The small but resonant works which comprise D. Dominick Lombardi’s exhibition “Hidden Worlds,” in which both sculpture and drawing/collages depict his eponymous Urchins, define an essential relationship between culture, the power of metaphor, and the notion of innocence. Human behavior links nature to culture, and from this dichotomy emerges further conflicts, such as that between modern and postmodern values.
Culture is that tangle of influences which emerges from within us while seeming to approach us from without. Culture, in many ways, defines us, both as an individual pattern of behavior and as a structure of social order. Terry Eagleton, in his book The Idea of Culture (2000), describes the essential quandary which accompanies any attempt to compare one with the other. Though it is fashionable these days, he states, to see nature as a derivative of culture, culture, etymologically speaking, is a concept derived from nature. We can take this to mean natural nature or human nature, as both represent a seething cauldron of mixed instincts, none of which we yet understand fully.
Lombardi’s Urchins formally describe the cultural innards of human nature in his sculptures, while in his drawing/collages they enact a similar scenario as his cipherlike urchins are attacked by viral agents with heads of people taken straight from the daily news: actors, politicians, etc.
The Urchins as Sculptures are noble, poignant, and Apollonian, representing stoical monuments that reveal secret inner lives consisting of books and toys from an outmoded and obsolescent past. The objects themselves are the only color in the works, and they reveal as much about how we build our nature—accruing types of knowledge, and mythically playing out modes of experience.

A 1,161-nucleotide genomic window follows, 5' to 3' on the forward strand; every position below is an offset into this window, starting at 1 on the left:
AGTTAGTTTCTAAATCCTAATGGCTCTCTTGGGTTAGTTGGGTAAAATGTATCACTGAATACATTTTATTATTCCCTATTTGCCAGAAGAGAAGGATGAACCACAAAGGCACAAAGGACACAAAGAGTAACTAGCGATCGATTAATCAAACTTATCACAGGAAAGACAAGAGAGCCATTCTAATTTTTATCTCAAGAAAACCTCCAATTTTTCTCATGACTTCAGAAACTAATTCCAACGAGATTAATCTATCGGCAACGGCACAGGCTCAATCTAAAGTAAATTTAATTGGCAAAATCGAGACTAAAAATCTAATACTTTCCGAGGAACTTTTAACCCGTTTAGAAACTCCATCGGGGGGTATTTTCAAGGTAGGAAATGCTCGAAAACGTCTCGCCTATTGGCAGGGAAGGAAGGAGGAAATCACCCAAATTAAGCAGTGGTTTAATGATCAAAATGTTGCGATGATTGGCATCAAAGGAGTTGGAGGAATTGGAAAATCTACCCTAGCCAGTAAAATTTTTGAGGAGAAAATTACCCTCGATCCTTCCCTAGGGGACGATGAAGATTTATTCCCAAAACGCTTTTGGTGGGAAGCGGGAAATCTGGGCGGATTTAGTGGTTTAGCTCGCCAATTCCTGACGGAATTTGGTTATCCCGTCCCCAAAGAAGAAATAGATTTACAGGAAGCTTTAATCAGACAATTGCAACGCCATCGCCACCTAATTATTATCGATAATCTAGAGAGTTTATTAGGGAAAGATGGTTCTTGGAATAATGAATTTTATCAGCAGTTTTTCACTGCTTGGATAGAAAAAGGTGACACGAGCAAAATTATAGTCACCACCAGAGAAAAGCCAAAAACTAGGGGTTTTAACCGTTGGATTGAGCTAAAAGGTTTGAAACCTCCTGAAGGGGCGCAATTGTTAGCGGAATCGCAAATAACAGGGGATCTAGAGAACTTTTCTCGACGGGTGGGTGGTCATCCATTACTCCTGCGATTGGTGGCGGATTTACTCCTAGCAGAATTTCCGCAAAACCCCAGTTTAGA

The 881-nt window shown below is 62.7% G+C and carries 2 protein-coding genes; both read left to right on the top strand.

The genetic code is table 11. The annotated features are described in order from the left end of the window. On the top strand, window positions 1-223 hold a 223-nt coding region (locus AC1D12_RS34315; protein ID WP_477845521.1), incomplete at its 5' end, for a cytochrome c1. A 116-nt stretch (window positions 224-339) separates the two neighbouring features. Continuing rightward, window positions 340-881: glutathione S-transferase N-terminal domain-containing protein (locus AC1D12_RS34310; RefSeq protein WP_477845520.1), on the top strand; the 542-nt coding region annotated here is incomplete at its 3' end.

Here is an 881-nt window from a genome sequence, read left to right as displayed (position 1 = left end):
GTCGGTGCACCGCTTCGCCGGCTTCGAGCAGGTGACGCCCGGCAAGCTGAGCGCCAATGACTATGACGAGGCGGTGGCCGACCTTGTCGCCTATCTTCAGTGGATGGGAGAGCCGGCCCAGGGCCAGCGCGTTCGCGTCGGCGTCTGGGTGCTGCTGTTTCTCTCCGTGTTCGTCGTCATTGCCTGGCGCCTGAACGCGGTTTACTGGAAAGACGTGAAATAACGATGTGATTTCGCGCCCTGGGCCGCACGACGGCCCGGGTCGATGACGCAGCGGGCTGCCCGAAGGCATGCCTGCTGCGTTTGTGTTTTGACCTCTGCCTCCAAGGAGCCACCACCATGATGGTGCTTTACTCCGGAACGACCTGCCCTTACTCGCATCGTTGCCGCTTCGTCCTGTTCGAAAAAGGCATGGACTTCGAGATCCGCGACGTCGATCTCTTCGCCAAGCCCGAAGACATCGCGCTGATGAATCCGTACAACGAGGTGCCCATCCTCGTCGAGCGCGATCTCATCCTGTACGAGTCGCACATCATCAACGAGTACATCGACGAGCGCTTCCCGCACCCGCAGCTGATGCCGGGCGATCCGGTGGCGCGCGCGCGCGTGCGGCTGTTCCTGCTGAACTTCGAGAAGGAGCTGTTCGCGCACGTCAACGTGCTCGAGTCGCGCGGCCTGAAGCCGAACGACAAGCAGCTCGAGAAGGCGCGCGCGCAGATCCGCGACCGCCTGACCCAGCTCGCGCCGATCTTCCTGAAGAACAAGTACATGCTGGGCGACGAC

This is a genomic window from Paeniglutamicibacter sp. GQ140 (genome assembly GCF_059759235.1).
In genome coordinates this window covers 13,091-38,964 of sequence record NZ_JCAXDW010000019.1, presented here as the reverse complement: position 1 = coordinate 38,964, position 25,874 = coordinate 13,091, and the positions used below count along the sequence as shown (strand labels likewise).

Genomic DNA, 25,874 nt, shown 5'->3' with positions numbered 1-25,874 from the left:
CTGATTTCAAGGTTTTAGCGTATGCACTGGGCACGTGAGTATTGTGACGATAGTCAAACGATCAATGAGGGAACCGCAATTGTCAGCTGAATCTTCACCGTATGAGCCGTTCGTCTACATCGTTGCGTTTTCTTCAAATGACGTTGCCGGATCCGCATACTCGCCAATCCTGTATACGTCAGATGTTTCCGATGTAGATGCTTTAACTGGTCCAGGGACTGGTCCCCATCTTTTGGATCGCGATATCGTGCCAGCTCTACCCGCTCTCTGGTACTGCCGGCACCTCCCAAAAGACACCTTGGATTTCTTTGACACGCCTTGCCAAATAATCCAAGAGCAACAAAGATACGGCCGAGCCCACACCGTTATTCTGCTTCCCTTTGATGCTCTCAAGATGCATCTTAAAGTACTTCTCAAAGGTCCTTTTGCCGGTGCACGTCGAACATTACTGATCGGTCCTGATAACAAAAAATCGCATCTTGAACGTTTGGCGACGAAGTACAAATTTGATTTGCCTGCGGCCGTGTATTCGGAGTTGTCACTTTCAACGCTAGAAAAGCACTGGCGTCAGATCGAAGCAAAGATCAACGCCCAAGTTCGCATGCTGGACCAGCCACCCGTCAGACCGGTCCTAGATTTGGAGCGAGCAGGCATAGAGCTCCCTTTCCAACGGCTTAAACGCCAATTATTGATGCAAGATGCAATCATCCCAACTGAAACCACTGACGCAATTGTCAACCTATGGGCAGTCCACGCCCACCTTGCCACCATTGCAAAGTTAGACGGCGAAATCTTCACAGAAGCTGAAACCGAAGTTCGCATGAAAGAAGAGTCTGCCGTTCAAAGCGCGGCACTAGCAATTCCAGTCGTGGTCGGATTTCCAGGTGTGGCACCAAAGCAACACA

The Urchins as Drawings/Collages are Dionysian, taking on a much more dramatic role in and of themselves, they are given white eyes with no pupils, and are given clothing and props, to suggest that they belong to a marginalized community of onlookers or victims within the larger sphere of culture. Their gestures and poses are marked by deeply psychological expressions of trepidation and terror. They are the only active figures in a landscape that is filled to obscurity with flowing, spectral trails that have as heads the appearance of various figures in media and daily life which, in any one particular decade, symbolized versions of human nature, either good, bad, or indifferent.
The urchins themselves are an everyman figure, lost in a world of populistic reference which is too vast and too aggressively filling up his attention span. The world of culture is supposedly a sphere of influence meant to be positive, but when placed in the wrong hands, it can operate like a gun—not protect, but damage us. Too much culture, especially when it is immediately overrunning the bounds of individuality and at the same time reaching a tipping point of contemporary relevance, ceases to be culture, and becomes nature.
Lombardi gives us a reference point for this feeling of being lost. We have gone through one door into a hidden world of symbols and come out another door into a real one, with the urchin remaining within us.